Comparison of King Vision video laryngoscope and Macintosh laryngoscope: a prospective randomized controlled clinical trial
MetadataShow full item record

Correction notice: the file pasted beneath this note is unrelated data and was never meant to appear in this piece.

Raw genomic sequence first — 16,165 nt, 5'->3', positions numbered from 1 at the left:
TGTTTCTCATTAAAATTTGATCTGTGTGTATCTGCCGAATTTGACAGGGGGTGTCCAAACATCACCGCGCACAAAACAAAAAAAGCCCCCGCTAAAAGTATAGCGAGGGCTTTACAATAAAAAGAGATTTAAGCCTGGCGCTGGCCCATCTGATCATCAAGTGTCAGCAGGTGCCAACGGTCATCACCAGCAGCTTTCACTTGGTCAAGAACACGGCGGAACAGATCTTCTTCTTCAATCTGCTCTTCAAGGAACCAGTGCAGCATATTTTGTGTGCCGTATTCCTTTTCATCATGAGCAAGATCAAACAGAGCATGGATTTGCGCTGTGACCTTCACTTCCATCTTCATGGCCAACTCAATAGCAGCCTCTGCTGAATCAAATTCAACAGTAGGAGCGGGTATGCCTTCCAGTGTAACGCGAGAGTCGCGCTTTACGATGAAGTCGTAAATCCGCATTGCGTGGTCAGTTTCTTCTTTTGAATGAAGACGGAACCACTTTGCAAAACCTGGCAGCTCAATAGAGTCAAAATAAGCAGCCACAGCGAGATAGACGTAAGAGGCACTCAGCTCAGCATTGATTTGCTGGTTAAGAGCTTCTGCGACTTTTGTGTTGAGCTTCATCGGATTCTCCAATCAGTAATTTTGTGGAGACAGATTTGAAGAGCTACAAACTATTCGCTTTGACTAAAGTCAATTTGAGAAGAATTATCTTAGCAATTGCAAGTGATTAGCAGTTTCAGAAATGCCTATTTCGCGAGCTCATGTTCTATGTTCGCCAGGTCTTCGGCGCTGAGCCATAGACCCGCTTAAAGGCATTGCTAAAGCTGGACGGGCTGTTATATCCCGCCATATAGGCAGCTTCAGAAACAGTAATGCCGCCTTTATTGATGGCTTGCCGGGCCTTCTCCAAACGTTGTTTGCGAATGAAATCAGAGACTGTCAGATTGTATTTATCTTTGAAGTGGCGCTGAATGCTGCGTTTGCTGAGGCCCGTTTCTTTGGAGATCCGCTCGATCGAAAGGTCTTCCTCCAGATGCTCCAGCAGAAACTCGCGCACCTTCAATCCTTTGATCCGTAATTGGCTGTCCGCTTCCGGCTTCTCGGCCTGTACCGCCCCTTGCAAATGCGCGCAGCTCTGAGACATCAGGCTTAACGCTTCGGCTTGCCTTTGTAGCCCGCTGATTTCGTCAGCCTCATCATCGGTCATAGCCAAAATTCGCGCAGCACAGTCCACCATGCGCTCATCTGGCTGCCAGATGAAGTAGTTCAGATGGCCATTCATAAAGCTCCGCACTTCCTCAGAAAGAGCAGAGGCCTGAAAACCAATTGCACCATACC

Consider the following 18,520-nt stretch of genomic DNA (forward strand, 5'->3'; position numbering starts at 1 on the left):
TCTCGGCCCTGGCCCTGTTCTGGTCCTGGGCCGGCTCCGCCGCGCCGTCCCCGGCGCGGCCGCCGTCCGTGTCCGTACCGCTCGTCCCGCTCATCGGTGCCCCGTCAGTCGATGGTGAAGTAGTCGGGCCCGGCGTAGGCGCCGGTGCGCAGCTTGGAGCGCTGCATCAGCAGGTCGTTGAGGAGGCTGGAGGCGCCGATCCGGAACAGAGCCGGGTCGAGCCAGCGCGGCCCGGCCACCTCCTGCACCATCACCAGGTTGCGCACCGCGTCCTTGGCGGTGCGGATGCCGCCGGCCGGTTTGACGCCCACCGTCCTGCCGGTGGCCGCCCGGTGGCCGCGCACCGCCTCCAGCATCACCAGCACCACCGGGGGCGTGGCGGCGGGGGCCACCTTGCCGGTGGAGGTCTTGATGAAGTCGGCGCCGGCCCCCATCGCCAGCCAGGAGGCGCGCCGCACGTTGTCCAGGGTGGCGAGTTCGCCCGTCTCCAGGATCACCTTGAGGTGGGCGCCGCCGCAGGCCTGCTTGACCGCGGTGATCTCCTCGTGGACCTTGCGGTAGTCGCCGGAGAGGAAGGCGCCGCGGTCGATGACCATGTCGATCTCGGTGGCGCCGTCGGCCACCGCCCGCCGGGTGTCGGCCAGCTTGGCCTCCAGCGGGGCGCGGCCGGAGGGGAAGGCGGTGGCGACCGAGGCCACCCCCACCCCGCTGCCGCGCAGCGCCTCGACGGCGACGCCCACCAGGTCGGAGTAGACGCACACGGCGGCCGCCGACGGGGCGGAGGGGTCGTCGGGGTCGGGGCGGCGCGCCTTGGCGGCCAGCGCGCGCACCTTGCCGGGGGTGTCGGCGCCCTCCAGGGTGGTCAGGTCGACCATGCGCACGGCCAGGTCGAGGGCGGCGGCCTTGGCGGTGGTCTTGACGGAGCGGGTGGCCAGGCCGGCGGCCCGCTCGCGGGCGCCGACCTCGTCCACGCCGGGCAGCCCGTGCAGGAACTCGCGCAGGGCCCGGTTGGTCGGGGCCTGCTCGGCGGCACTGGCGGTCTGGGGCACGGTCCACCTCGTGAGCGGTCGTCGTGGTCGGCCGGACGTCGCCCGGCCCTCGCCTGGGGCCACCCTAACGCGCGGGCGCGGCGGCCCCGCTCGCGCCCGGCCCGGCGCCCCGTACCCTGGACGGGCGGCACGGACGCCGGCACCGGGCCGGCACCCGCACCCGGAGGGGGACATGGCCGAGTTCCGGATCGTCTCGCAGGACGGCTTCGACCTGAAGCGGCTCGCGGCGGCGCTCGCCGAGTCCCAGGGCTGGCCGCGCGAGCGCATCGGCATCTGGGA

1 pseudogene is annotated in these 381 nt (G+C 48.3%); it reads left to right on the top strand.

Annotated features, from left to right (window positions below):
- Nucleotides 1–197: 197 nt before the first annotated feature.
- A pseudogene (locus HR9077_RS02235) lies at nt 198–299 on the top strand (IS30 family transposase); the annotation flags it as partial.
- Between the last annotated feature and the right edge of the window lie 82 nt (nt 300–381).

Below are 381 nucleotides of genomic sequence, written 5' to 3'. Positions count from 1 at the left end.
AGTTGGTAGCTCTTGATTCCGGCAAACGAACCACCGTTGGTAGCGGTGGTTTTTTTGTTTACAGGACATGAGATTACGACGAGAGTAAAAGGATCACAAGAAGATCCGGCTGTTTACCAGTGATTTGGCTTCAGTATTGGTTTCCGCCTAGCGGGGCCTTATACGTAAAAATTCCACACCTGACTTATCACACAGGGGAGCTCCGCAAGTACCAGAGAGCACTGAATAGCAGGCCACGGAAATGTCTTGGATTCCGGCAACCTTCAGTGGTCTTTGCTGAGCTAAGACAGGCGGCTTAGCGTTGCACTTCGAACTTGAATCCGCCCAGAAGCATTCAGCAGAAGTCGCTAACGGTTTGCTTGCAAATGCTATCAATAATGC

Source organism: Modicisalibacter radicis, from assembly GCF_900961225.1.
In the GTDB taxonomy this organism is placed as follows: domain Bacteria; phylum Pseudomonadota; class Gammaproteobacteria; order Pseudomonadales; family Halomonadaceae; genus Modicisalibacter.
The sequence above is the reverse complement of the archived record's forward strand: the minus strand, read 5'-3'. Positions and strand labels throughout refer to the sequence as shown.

Background and objectives: We compared the efficiency of the King Vision video laryngoscope and the Macintosh laryngoscope, when used by experienced anesthesiologists on adult patients with varying intubating conditions, in a prospective randomized controlled clinical trial. Methods: A total of 388 patients with an American Society of Anesthesiologists physical status of I or II, scheduled for general anesthesia with endotracheal intubation. Each patient was intubated with both laryngoscopes successively, in a randomized order. Intubation success rate, time to best glottic view, time to intubation, time to ventilation, Cormack-Lehane laryngoscopy grades, and complications related to the laryngoscopy and intubation were analyzed. Results and conclusions: First pass intubation success rates were similar for the King Vision and the Macintosh (96.6% vs. 94.3%, respectively, p > 0.05). King Vision resulted in a longer average time to glottic view (95% CI 0.5-1.4s, p < 0.001), and time to intubation (95% CI 3-4.6s, p< 0.001). the difference in time to intubation was similar when unsuccessful intubation attempts were excluded (95% CI 2.8-4.4s, p <0.001). Based on the modified Mallampati class at the preoperative visit, the King Vision improved the glottic view in significantly more patients (220 patients, 56.7%) compared with the Macintosh (180 patients, 46.4%) (p< 0.001). None of the patients had peripheral oxygen desaturation below 94%. Experienced anesthesiologists may obtain similar rates of first pass intubation success and airway trauma with both laryngoscopes. King Vision requires longer times to visualize the glottis and to intubate the trachea, but does not cause additional desaturation. (C) 2018 Sociedade Brasileira de Anestesiologia. Published by Elsevier Editora Ltda.